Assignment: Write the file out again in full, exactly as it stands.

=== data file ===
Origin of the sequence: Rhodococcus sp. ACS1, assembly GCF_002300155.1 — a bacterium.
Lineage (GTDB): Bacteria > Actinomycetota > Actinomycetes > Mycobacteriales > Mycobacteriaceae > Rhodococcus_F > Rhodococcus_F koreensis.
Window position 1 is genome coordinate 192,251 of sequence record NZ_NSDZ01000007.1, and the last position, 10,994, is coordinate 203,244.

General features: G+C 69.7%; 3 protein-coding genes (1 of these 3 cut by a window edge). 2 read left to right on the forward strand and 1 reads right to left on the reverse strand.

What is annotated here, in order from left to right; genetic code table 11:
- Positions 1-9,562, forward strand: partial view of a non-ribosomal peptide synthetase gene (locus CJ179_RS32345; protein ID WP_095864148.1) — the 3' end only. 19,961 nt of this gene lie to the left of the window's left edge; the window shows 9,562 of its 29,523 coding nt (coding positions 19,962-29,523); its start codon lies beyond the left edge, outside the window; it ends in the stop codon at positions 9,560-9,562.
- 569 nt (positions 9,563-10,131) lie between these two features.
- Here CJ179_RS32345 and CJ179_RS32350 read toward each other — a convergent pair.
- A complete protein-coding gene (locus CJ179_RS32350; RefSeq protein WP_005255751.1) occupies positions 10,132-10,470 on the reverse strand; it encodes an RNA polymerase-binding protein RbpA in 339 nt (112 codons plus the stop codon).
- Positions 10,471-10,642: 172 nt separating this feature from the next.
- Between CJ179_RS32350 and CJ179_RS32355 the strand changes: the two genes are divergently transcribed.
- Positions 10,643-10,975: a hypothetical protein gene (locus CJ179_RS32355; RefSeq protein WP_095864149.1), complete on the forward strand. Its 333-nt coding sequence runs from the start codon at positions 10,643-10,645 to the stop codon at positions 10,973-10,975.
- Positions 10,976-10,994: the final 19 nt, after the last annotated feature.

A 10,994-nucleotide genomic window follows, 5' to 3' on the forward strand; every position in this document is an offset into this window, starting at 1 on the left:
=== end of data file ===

Origin of the sequence: Rhodococcus sp. ACS1, assembly GCF_002300155.1 — a bacterium.
Lineage (GTDB): Bacteria > Actinomycetota > Actinomycetes > Mycobacteriales > Mycobacteriaceae > Rhodococcus_F > Rhodococcus_F koreensis.
Window position 1 is genome coordinate 192,251 of sequence record NZ_NSDZ01000007.1, and the last position, 10,994, is coordinate 203,244.

General features: G+C 69.7%; 3 protein-coding genes (1 of these 3 cut by a window edge). 2 read left to right on the forward strand and 1 reads right to left on the reverse strand.

What is annotated here, in order from left to right; genetic code table 11:
- Positions 1-9,562, forward strand: partial view of a non-ribosomal peptide synthetase gene (locus CJ179_RS32345; protein ID WP_095864148.1) — the 3' end only. 19,961 nt of this gene lie to the left of the window's left edge; the window shows 9,562 of its 29,523 coding nt (coding positions 19,962-29,523); its start codon lies beyond the left edge, outside the window; it ends in the stop codon at positions 9,560-9,562.
- 569 nt (positions 9,563-10,131) lie between these two features.
- Here CJ179_RS32345 and CJ179_RS32350 read toward each other — a convergent pair.
- A complete protein-coding gene (locus CJ179_RS32350; RefSeq protein WP_005255751.1) occupies positions 10,132-10,470 on the reverse strand; it encodes an RNA polymerase-binding protein RbpA in 339 nt (112 codons plus the stop codon).
- Positions 10,471-10,642: 172 nt separating this feature from the next.
- Between CJ179_RS32350 and CJ179_RS32355 the strand changes: the two genes are divergently transcribed.
- Positions 10,643-10,975: a hypothetical protein gene (locus CJ179_RS32355; RefSeq protein WP_095864149.1), complete on the forward strand. Its 333-nt coding sequence runs from the start codon at positions 10,643-10,645 to the stop codon at positions 10,973-10,975.
- Positions 10,976-10,994: the final 19 nt, after the last annotated feature.

A 10,994-nucleotide genomic window follows, 5' to 3' on the forward strand; every position in this document is an offset into this window, starting at 1 on the left: